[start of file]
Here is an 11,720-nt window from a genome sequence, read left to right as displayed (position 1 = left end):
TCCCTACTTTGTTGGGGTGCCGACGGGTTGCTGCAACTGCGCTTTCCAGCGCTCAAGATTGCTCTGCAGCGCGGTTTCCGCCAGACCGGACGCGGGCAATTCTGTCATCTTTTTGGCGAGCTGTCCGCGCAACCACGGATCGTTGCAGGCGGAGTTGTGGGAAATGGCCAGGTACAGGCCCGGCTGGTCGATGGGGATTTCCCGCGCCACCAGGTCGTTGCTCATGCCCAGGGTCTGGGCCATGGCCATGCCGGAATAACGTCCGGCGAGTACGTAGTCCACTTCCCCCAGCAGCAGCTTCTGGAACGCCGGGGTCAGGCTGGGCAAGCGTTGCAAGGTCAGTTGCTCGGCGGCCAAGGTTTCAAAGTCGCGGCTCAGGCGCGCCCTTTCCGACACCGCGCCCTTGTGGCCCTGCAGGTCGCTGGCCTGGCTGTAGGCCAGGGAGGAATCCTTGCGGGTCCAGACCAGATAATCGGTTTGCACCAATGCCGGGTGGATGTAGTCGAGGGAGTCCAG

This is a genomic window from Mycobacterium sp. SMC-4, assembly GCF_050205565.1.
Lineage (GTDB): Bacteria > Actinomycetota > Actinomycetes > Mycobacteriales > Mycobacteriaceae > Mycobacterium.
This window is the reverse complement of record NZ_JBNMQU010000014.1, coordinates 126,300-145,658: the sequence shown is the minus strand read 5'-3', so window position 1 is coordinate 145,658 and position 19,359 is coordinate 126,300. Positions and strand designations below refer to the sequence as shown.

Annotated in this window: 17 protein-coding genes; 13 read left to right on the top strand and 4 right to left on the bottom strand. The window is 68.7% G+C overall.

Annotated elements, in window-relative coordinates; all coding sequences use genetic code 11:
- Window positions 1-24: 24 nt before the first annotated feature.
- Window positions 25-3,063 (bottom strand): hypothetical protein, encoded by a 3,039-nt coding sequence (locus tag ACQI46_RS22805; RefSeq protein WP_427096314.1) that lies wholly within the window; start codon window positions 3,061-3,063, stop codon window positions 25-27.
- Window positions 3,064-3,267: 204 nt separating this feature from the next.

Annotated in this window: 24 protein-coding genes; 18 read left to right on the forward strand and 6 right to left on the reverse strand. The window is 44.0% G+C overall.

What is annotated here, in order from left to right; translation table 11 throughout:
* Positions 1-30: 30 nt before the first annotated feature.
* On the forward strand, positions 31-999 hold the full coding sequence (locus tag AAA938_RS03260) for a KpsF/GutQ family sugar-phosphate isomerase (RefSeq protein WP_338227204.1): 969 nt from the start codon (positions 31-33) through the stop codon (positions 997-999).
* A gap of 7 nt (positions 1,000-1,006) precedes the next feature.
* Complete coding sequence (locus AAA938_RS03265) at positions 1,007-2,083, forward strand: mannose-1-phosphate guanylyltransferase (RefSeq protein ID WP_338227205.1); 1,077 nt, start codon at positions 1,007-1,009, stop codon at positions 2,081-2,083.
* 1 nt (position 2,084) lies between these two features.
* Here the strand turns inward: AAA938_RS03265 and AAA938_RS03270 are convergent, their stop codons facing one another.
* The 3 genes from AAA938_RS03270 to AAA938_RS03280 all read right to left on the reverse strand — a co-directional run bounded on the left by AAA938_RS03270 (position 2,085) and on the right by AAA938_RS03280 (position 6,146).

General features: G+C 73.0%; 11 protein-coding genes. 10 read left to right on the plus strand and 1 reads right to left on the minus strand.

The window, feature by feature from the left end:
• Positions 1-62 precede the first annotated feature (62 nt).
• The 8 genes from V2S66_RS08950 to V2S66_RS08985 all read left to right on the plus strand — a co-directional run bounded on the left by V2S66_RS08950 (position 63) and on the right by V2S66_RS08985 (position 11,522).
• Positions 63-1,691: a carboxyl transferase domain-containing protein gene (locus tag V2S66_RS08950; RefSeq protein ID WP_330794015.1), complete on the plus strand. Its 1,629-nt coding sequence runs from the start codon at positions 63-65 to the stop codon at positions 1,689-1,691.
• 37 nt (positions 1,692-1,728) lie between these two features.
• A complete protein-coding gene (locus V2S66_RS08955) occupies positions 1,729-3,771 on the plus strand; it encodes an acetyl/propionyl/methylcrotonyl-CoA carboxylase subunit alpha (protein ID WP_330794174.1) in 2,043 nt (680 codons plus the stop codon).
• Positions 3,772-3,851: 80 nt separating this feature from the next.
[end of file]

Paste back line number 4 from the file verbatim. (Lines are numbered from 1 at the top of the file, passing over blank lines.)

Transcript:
Lineage (GTDB): Bacteria > Actinomycetota > Actinomycetes > Mycobacteriales > Mycobacteriaceae > Mycobacterium.